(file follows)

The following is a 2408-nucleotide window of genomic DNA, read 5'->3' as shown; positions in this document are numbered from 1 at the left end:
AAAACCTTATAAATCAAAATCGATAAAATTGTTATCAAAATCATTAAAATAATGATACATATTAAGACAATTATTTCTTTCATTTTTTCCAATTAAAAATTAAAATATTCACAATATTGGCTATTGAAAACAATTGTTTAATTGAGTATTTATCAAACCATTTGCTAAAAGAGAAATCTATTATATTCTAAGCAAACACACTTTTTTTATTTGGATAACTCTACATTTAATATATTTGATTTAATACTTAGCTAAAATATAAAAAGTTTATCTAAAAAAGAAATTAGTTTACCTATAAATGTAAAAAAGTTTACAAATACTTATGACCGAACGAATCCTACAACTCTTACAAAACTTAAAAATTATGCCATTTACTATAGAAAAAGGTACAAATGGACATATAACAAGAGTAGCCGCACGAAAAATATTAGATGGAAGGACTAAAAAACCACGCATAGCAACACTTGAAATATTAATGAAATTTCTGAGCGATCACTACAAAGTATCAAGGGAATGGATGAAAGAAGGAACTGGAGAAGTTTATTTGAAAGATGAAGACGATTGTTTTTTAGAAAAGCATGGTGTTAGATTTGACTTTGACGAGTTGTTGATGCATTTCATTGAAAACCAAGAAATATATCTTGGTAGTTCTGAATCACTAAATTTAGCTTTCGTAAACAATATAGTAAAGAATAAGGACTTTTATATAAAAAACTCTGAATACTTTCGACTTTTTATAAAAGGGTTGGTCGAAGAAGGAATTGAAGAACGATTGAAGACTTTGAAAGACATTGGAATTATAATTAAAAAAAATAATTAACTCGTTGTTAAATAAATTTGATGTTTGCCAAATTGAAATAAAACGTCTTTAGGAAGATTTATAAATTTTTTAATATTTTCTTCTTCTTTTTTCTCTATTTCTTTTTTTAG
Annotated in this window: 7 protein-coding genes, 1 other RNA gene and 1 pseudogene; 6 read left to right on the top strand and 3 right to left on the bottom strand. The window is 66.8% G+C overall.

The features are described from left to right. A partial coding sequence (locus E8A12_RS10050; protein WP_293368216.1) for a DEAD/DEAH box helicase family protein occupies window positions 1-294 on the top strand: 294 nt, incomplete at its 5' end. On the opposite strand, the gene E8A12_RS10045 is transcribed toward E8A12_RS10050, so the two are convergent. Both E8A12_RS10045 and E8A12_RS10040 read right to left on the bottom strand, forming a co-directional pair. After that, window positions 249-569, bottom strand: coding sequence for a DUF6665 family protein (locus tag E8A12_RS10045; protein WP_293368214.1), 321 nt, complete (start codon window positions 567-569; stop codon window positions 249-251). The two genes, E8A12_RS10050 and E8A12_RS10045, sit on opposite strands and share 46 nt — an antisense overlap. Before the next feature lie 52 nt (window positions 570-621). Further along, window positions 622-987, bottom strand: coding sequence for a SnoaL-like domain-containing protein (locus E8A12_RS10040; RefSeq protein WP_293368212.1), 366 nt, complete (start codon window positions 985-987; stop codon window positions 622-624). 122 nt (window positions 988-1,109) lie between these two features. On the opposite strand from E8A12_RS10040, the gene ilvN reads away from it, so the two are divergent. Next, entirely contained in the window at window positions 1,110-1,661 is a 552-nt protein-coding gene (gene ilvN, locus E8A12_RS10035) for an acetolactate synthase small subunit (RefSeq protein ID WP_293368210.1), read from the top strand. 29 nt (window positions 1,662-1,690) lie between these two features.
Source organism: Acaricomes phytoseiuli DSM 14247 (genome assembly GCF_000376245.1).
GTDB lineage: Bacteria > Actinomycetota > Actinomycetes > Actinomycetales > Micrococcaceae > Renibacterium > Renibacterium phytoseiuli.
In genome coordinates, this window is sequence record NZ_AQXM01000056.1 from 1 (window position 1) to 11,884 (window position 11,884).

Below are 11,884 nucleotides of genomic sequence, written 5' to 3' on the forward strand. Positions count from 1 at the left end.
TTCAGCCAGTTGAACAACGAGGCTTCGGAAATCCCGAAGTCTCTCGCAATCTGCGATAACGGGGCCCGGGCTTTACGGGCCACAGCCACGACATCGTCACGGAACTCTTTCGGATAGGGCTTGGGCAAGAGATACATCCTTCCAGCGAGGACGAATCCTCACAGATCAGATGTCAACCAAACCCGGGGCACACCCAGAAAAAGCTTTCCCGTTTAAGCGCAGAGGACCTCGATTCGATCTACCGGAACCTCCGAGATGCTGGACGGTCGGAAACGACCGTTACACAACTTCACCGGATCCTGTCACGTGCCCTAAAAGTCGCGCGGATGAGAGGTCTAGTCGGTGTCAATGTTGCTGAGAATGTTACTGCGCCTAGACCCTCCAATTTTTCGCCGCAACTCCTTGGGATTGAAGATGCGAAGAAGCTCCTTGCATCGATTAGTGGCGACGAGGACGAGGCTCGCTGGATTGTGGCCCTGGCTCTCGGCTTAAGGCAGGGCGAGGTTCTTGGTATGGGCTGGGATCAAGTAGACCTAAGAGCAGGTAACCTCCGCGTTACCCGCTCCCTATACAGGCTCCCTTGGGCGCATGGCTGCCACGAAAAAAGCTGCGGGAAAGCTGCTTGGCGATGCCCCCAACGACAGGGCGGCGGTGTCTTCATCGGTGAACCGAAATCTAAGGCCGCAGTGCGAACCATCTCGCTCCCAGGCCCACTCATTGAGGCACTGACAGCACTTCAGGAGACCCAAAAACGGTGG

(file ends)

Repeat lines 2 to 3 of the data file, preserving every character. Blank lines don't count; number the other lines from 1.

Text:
AAAACCTTATAAATCAAAATCGATAAAATTGTTATCAAAATCATTAAAATAATGATACATATTAAGACAATTATTTCTTTCATTTTTTCCAATTAAAAATTAAAATATTCACAATATTGGCTATTGAAAACAATTGTTTAATTGAGTATTTATCAAACCATTTGCTAAAAGAGAAATCTATTATATTCTAAGCAAACACACTTTTTTTATTTGGATAACTCTACATTTAATATATTTGATTTAATACTTAGCTAAAATATAAAAAGTTTATCTAAAAAAGAAATTAGTTTACCTATAAATGTAAAAAAGTTTACAAATACTTATGACCGAACGAATCCTACAACTCTTACAAAACTTAAAAATTATGCCATTTACTATAGAAAAAGGTACAAATGGACATATAACAAGAGTAGCCGCACGAAAAATATTAGATGGAAGGACTAAAAAACCACGCATAGCAACACTTGAAATATTAATGAAATTTCTGAGCGATCACTACAAAGTATCAAGGGAATGGATGAAAGAAGGAACTGGAGAAGTTTATTTGAAAGATGAAGACGATTGTTTTTTAGAAAAGCATGGTGTTAGATTTGACTTTGACGAGTTGTTGATGCATTTCATTGAAAACCAAGAAATATATCTTGGTAGTTCTGAATCACTAAATTTAGCTTTCGTAAACAATATAGTAAAGAATAAGGACTTTTATATAAAAAACTCTGAATACTTTCGACTTTTTATAAAAGGGTTGGTCGAAGAAGGAATTGAAGAACGATTGAAGACTTTGAAAGACATTGGAATTATAATTAAAAAAAATAATTAACTCGTTGTTAAATAAATTTGATGTTTGCCAAATTGAAATAAAACGTCTTTAGGAAGATTTATAAATTTTTTAATATTTTCTTCTTCTTTTTTCTCTATTTCTTTTTTTAG
Annotated in this window: 7 protein-coding genes, 1 other RNA gene and 1 pseudogene; 6 read left to right on the top strand and 3 right to left on the bottom strand. The window is 66.8% G+C overall.